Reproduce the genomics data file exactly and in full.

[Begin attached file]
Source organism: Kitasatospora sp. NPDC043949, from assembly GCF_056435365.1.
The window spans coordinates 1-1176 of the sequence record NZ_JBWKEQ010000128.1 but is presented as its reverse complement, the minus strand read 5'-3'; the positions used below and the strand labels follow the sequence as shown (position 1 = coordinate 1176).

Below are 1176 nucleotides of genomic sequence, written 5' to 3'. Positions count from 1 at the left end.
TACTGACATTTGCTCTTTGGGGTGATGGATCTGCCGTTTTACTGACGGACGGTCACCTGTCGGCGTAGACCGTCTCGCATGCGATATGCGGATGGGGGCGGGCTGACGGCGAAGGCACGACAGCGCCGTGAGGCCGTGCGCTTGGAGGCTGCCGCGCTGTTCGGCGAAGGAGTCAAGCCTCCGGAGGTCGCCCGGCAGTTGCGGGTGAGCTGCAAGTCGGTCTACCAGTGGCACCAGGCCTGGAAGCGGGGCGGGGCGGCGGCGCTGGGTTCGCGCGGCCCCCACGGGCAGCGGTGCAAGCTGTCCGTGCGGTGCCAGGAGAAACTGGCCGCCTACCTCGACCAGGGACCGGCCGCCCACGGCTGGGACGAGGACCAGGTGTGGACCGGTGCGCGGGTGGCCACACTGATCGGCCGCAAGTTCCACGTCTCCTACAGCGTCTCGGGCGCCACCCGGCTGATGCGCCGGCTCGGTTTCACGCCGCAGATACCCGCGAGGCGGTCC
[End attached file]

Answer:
Source organism: Kitasatospora sp. NPDC043949, from assembly GCF_056435365.1.
The window spans coordinates 1-1176 of the sequence record NZ_JBWKEQ010000128.1 but is presented as its reverse complement, the minus strand read 5'-3'; the positions used below and the strand labels follow the sequence as shown (position 1 = coordinate 1176).

Below are 1176 nucleotides of genomic sequence, written 5' to 3'. Positions count from 1 at the left end.
TACTGACATTTGCTCTTTGGGGTGATGGATCTGCCGTTTTACTGACGGACGGTCACCTGTCGGCGTAGACCGTCTCGCATGCGATATGCGGATGGGGGCGGGCTGACGGCGAAGGCACGACAGCGCCGTGAGGCCGTGCGCTTGGAGGCTGCCGCGCTGTTCGGCGAAGGAGTCAAGCCTCCGGAGGTCGCCCGGCAGTTGCGGGTGAGCTGCAAGTCGGTCTACCAGTGGCACCAGGCCTGGAAGCGGGGCGGGGCGGCGGCGCTGGGTTCGCGCGGCCCCCACGGGCAGCGGTGCAAGCTGTCCGTGCGGTGCCAGGAGAAACTGGCCGCCTACCTCGACCAGGGACCGGCCGCCCACGGCTGGGACGAGGACCAGGTGTGGACCGGTGCGCGGGTGGCCACACTGATCGGCCGCAAGTTCCACGTCTCCTACAGCGTCTCGGGCGCCACCCGGCTGATGCGCCGGCTCGGTTTCACGCCGCAGATACCCGCGAGGCGGTCC